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Simultaneous liver transplantation and sleeve gastrectomy

first reported case in East Asia

Liu, Yang; Li, Meng-Yi; Sun, Li-Ying; Jin, Lan; Qu, Wei; Wang, Jun; Zhu, Zhi-Jun; Zhang, Zhong-Tao; Wei, Lin

Section Editor(s): Shi, Qiang

doi: 10.1097/CM9.0000000000000421
Correspondence
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SDC

Department of General Surgery, Beijing Friendship Hospital, Capital Medical University & National Clinical Research Center for Digestive Diseases, Beijing 100050, China.

Correspondence to: Prof. Lin Wei, Department of General Surgery, Beijing Friendship Hospital, Capital Medical University & National Clinical Research Center for Digestive Diseases, No.95 Yong-an Road, Xi-Cheng District, Beijing 100050, ChinaE-Mail: weilin@ccmu.edu.cn

How to cite this article: Liu Y, Li MY, Sun LY, Jin L, Qu W, Wang J, Zhu ZJ, Zhang ZT, Wei L. Simultaneous liver transplantation and sleeve gastrectomy: first reported case in East Asia. Chin Med J 2019;00:00–00. doi: 10.1097/CM9.0000000000000421

Received 31 May, 2019

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Online date: September 9, 2019

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To The Editor: Bariatric surgery, as an effective treatment for patients with morbid obesity and its related metabolic diseases, is gaining increasing popularity. Non-alcoholic fatty liver disease (NAFLD) is a common comorbidity associated with morbid obesity. Growing evidence suggests that patients with non-alcoholic steatohepatitis are at high-risk of adverse outcomes such as cirrhosis and liver-related mortality. Liver function failure caused by NAFLD is predicted to become the most common reason for liver transplantation (LT) in the United States by 2025.[1] The estimated prevalence of obesity is 20% to 30% in LT recipients in the United States.[2] LT is the only radical treatment for end-stage liver disease. If patients with end-stage liver disease and morbid obesity cannot effectively control their body weight after LT, the donor liver will be at high-risk of NAFLD again. Simultaneous LT and sleeve gastrectomy (SG) may be performed for effectively controlling post-operative body weight and metabolic disorders in these patients. We present a case of simultaneous LT and SG for a patient with end-stage liver disease and morbid obesity.

The patient was a 42-year-old man (height, 1.73 m; body weight, 110 kg; and body mass index [BMI], 36.8 kg/m2). He had hyperlipidemia and moderate obstructive sleep apnea syndrome without diabetes or hypertension. His clinical manifestation was end-stage liver disease (portal hypertension, severe hypoproteinemia, and refractory ascites) due to hepatitis B-induced cirrhosis. He also had a history of upper gastrointestinal hemorrhage and spontaneous bacterial peritonitis. The results of his pre-operative clinical evaluation were as follows: albumin level, 22.8 g/L; total bilirubin level, 69 μmol/L; prothrombin time, 17.6 s; liver function, Child grade C; and Model for End-stage Liver Disease score, 30. Massive ascites, splenomegaly, gastric varices, and gastric wall edema were observed during surgery. In accordance with the pre-operative plan, classic non-bypass orthotopic LT was performed in the first step. The above-mentioned manifestations were significantly improved after LT. Then, the dissociation of the greater curvature was smoothly performed, and thick veins were directly ligated. The start point of the gastric resection was 6 cm away from the pylorus. Five Echelon stapler reloads (Ethicon Endo-Surgery; Johnson & Johnson, NJ, USA) were used in the order of black, green, gold, blue, and blue. The Echelon stapler black reload consists of the maximum staple height, with an open stapler height of 4.2 mm and closed height of 2.3 mm. The gastric tissue was squeezed for 1 min before resection. No blasting or bleeding occurred on the staple line. Finally, the staple line was reinforced with a running suture [Figure 1]. The post-operative recovery of the patient was generally good. Transient renal insufficiency was observed but soon recovered. Upper gastrointestinal radiography was performed 3 days post-surgery and revealed no evidence of gastric leakage. Then, the liquid diet was advised. The patient was discharged on day 14 post-surgery. His body weight decreased to 88 kg at 3 months post-surgery. His percent total weight loss (%TWL) was 20%. His bodyweight further decreased to 80 kg at the 6-month follow-up, with a %TWL of 27.3%. The function of his new liver recovered well during follow-up [Supplementary Table 1, http://links.lww.com/CM9/A87].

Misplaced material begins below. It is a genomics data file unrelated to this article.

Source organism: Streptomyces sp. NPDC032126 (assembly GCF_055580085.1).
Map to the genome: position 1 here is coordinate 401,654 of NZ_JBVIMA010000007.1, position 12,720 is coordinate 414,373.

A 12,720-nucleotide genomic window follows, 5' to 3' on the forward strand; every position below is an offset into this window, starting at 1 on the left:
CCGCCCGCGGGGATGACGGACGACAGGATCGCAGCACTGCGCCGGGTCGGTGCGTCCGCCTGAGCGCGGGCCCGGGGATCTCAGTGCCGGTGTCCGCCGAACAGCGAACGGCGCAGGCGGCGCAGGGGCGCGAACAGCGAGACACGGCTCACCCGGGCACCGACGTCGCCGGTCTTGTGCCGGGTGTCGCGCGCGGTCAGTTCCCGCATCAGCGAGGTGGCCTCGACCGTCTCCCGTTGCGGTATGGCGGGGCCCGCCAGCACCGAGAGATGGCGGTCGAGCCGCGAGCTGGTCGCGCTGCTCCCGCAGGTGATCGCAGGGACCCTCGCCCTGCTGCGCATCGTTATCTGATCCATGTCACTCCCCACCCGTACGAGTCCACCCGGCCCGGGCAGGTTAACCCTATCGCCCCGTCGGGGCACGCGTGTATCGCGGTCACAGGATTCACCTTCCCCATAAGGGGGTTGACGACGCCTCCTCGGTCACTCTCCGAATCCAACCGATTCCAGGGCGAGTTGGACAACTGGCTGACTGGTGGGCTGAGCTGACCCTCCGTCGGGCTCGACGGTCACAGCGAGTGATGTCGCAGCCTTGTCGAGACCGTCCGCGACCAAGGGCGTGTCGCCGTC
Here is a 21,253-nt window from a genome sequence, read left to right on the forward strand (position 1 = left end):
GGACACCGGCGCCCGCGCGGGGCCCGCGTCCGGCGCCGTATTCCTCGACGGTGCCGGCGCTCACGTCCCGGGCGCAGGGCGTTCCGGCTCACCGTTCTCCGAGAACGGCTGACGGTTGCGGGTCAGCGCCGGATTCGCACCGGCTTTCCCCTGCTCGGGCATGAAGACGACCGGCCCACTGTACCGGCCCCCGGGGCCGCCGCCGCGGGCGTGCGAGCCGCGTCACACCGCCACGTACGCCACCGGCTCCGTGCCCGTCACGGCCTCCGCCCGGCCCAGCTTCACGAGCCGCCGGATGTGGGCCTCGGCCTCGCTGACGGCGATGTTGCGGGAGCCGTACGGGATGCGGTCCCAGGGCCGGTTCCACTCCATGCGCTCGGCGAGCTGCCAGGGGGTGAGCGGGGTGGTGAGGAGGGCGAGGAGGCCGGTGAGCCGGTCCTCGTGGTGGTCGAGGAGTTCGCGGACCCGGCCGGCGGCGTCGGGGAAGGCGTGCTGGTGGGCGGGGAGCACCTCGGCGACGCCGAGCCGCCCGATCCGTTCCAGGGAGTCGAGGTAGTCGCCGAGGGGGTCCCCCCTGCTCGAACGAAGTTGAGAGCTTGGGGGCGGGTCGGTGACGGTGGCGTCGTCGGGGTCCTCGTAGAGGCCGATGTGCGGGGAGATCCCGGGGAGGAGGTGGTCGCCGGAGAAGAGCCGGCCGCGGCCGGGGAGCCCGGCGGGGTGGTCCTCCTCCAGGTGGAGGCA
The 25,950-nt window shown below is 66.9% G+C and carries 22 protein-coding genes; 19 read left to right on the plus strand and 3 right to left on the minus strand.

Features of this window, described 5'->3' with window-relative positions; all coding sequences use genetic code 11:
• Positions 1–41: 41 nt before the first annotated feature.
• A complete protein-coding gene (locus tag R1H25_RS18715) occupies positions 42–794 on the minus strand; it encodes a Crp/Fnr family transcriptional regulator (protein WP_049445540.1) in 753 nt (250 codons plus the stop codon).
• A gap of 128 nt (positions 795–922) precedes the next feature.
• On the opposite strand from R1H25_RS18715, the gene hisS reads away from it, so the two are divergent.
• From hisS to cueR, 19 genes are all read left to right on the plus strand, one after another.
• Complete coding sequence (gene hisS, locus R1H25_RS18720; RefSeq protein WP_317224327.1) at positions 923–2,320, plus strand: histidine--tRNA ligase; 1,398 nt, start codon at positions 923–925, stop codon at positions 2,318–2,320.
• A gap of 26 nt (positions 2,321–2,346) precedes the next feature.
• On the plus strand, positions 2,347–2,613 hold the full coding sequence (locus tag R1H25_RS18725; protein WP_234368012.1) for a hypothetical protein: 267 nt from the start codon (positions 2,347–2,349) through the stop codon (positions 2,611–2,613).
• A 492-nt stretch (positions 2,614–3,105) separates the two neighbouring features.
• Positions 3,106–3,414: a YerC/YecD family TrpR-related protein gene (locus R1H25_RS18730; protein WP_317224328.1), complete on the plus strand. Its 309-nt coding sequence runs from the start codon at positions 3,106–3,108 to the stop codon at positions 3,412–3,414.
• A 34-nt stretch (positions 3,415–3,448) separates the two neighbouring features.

Figure 1

Figure 1